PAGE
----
2:50 - Exiting the campus, I headed east, towards one of the most famous sites in Kyoto - the Ginkakuji Temple. The sky was clouding up, then it began to rain for about 2 minutes, and then stopped. Miraculous. It became partly cloudy by the time I reached the base of the Ginkakuji hill.

6 - Exploring Kyoto: Ginkakuji Temple

3:25 - After a long walk, I arrived at Ginkakuji. This temple is famous enough to demand an entry fee. I paid the 500 yen (about $6), received a colourful brochure, and walked through a long, green and leafy corridor to enter the temple complex. It is situated at the base of a hill, and near the top of the same hill is a "big" mark, called Daimonji.

3:30 - While exploring the temple grounds, I found and photographed several neat things: a natural spring, the main temple itself, a Mt. Fuji sculpture made from gravel, a panoramic view of Kyoto from the mountain, and several fascinating ponds. I also met several tourists from Hong Kong and Shanghai there.

7 - Exploring Kyoto: Kyoto Imperial Palace

4:10 - Left the Ginkakuji's temple grounds. The sun is starting to set already. Heading for the Kyoto Imperial Palace now. (I wonder whether it'll be as majestic as the Tokyo one)

4:50 - Crossed the Kamo bridge. A nice, far, and clear view of the north and south can be obtained on this bridge. The Kamo bridge also overlooks a fork in the main river running through Kyoto: the Kamo River. Very scenic.

5:00 - After a long walk, Kyoto Palace at last. It took another 10 minutes to get near the inner areas of the compound though. Walked through the nice gardens at the palace: peach (momo) garden, sakura (cherry) garden, and the fish ponds. They were not in bloom of course, but were still quite beautiful. Most of the place is public, unlike Tokyo's Imperial Palace.

8 - Nijo Castle and Mountain Sunset

5:30 - Dusk. Arrived at Nijo castle but it was closed already. So, I took out my camera and took a few pictures of the outside. Headed southeast into the heart of downtown Kyoto.

5:50 - Beautiful sunset over the mountains to the west. More spectacular however, was the sun's golden reflection off of the mountains to the east. It was very breathtaking. Kyoto is lucky to be surrounded by mountains. (I think it helps stop the rain too, like before :P)

6:00 - I arrived in downtown Kyoto looking for a place to eat. (After all that walking, all I want is food! FOOOOOOD! Not wanting to spend to much money, I settled for a high-end fast food chain. No, not McDonald's. It's like a Wendy's equivalent, but I think it's better.)

6:50 - After sitting at the restaurant for over 40 minutes eating pizza and reading the various documents from KyotoU, I left the table and walked back into nighttime Kyoto.

9 - Exploring Kyoto: Kyoto at Night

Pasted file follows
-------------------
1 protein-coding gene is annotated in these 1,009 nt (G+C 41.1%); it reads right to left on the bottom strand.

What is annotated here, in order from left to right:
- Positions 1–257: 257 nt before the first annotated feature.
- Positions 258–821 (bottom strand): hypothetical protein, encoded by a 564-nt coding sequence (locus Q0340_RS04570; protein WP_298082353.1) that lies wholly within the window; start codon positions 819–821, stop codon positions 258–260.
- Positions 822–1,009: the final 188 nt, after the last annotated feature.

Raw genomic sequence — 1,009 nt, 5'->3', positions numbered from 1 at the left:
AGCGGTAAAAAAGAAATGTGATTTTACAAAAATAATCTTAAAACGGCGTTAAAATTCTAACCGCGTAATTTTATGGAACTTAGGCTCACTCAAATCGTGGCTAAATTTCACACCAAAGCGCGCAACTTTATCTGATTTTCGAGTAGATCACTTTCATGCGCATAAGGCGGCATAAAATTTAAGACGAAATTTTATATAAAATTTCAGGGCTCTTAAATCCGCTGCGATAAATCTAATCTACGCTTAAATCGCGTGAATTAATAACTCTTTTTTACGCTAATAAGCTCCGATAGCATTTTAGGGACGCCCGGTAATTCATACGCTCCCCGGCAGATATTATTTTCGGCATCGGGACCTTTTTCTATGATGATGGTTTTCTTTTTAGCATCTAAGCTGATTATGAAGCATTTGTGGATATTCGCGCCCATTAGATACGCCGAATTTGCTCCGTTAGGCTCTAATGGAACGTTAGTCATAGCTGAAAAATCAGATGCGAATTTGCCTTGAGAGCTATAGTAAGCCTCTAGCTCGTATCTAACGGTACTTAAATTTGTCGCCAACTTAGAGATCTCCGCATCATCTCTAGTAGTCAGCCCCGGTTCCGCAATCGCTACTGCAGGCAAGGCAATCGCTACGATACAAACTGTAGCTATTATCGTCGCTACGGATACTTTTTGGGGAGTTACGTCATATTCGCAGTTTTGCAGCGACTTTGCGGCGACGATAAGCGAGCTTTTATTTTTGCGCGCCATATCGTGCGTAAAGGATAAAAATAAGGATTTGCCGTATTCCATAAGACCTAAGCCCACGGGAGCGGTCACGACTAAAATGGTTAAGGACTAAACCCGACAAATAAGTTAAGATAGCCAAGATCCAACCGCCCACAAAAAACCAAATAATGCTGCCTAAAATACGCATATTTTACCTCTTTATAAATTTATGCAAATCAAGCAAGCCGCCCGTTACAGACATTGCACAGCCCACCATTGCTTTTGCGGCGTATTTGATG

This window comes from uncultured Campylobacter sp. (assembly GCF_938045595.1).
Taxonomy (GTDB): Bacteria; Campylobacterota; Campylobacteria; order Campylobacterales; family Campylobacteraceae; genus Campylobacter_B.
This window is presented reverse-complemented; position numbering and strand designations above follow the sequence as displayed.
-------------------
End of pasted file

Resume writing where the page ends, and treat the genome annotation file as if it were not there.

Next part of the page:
7:00 - Walked along the brightly lit streets of downtown Kyoto. It's a very busy place like Tokyo and the people walk very fast, though not quite as fast as the folks back in Tokyo. (I think they are nicer than Tokyo-jin though :) I have yet to see Osakans walk - I heard they are even faster than the people in Tokyo. Maybe they're even faster than co-op students at Waterloo :P)

7:20 - Entered a few department stores here and there, but found nothing extraordinary. Started making towards Kyoto Tower and Kyoto Station. I walked down an avenue lined with colourfully illuminated water fountains along the sides and on the island in the middle. Soon, the shining lights at the top of Kyoto Tower became visible.

10 - Kyoto Station and the Big Department Store

7:40 - Arriving back in Kyoto Station, I gave my family in Tokyo a call to reassure them that I hadn't got myself lost somewhere or died of exhaustion. (My train leaves at 9:20, so I still have plenty of time...) I went to explore the department store on top of the station.

7:50 - Holy shmikes, the store is huge! Its design has an almost boastful nature to it: The escalators are arranged in a row so that you can see the very top from the very bottom. Surely, no department store in Tokyo has this much spatial luxury! (Looking diagonally upwards from the 1st floor to the 9th makes you seem very very small) I toured the store for an hour, browsing through some expensive things I couldn't afford, checking out the nice marble washrooms, and finally reached the top floor.

8:55 - Upon coming to the escalators again, this time going downwards, I looked all the way down to the first floor. What a breathtaking view! I left and started looking for the platform where my only way back to Tokyo was.

9:20 - The Nozomi Express impeccably departs at exactly 21:20:05. [Note: my watch is always a couple seconds fast]

11 - The Homecoming

11:11 (~ish. Just to make it look cool :P) - While the train was nearing Tokyo Station, I used the cell phone that was lent to me by my friend and called my aunt and uncle. They'll meet me at Ikebukuro Station.